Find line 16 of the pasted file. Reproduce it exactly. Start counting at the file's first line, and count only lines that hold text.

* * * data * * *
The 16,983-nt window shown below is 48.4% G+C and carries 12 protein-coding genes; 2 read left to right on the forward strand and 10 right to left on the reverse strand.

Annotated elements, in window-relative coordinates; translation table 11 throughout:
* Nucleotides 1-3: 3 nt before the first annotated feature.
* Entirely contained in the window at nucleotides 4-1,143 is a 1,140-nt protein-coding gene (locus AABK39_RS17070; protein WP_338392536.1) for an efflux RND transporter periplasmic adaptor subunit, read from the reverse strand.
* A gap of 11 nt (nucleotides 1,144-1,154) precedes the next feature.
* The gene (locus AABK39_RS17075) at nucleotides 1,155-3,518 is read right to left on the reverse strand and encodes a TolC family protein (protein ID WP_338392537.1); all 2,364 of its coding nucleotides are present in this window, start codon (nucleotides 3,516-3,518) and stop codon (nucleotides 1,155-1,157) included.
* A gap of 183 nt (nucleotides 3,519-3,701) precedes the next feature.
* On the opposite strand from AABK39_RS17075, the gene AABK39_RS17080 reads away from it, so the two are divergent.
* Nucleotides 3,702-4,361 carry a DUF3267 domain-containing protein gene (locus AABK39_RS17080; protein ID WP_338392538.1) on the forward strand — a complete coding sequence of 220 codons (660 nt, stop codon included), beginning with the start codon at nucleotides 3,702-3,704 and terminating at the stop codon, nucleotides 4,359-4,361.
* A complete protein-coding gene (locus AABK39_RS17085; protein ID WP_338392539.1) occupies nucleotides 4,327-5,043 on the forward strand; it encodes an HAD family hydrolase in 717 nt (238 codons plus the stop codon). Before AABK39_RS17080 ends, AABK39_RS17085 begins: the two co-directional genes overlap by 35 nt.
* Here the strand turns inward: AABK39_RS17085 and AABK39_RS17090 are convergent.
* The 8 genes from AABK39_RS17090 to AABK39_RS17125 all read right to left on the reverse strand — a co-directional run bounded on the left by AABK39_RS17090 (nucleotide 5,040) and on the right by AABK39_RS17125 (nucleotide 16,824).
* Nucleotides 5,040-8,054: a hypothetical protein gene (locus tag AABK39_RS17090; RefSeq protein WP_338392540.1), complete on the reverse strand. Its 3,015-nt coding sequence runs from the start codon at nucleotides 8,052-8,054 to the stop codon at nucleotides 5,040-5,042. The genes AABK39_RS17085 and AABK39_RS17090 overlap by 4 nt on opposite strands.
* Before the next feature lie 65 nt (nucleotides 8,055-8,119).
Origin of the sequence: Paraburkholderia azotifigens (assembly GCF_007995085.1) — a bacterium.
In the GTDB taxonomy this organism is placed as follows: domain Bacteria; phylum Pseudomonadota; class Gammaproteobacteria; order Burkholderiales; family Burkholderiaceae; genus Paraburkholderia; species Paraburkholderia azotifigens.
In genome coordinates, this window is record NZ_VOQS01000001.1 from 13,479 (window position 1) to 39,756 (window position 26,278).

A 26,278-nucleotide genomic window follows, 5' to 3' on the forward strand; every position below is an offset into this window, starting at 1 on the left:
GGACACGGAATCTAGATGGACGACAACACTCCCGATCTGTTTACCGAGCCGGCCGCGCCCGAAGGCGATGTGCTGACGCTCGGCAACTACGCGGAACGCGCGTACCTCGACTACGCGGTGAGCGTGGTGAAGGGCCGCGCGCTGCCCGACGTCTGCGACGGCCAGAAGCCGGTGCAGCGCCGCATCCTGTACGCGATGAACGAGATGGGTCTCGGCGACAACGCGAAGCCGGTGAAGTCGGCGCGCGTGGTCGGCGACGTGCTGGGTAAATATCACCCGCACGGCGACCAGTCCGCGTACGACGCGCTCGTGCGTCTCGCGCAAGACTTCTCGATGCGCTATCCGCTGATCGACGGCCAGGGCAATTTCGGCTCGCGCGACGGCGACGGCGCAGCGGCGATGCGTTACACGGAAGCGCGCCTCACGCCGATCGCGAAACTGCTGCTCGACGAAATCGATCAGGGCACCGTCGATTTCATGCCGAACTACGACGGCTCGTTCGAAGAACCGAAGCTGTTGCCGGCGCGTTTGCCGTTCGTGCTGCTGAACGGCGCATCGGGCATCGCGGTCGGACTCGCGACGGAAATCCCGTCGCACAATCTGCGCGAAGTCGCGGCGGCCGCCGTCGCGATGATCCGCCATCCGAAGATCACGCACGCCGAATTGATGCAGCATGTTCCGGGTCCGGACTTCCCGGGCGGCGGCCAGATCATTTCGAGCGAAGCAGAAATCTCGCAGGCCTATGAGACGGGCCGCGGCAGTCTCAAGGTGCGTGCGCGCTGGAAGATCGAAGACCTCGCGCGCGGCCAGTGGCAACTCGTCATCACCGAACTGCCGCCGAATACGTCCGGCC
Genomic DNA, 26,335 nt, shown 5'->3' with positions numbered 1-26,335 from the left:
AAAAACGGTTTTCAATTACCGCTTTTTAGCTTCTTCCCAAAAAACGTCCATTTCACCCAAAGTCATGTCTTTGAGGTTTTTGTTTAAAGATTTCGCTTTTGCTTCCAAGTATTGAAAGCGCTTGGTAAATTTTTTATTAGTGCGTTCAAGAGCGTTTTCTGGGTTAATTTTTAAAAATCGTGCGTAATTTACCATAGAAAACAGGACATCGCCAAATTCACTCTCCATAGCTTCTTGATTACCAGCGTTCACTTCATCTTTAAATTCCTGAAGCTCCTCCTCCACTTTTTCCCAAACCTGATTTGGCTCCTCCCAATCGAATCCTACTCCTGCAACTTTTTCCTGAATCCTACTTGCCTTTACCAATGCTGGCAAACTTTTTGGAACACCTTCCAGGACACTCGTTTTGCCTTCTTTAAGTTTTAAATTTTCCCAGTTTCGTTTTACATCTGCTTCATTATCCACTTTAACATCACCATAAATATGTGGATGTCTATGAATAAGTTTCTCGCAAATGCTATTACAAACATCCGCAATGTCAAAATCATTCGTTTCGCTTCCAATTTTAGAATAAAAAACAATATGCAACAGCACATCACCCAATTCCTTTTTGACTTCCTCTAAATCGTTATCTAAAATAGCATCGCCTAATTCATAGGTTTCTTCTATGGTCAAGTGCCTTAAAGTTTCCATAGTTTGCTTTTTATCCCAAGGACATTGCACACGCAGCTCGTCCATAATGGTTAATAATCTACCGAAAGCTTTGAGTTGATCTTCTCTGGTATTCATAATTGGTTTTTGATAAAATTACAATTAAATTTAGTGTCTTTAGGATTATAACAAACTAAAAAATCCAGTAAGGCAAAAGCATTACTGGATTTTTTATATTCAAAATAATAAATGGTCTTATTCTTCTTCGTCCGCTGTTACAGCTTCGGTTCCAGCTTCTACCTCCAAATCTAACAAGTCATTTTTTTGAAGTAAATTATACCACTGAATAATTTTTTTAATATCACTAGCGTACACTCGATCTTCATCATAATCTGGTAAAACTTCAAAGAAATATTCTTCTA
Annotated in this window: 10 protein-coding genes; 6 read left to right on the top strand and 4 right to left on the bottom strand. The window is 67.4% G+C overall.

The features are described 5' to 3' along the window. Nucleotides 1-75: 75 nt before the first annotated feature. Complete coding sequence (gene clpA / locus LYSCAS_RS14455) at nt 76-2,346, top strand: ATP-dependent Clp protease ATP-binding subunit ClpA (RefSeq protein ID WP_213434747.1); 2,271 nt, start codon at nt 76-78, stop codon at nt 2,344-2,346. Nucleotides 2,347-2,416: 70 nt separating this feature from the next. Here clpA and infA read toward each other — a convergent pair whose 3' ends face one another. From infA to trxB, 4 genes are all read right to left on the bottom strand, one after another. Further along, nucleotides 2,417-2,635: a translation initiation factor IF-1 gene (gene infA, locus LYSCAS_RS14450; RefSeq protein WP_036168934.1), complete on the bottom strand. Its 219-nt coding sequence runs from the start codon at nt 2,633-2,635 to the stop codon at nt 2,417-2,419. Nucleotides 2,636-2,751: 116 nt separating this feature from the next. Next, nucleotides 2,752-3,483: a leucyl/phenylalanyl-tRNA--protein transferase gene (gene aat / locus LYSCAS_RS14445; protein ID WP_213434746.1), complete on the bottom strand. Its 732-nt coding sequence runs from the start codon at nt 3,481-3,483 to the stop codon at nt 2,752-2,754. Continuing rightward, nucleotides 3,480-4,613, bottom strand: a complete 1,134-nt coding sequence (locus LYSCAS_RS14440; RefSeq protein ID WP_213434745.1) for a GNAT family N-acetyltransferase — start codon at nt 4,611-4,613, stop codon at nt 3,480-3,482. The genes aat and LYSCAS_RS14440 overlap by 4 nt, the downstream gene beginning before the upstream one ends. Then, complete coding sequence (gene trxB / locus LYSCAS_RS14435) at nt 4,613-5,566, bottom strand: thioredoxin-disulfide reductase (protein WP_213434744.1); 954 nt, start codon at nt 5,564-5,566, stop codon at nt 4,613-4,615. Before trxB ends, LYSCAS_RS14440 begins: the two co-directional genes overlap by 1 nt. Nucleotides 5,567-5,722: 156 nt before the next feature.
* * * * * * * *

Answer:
In the GTDB taxonomy this organism is placed as follows: domain Bacteria; phylum Pseudomonadota; class Gammaproteobacteria; order Burkholderiales; family Burkholderiaceae; genus Paraburkholderia; species Paraburkholderia azotifigens.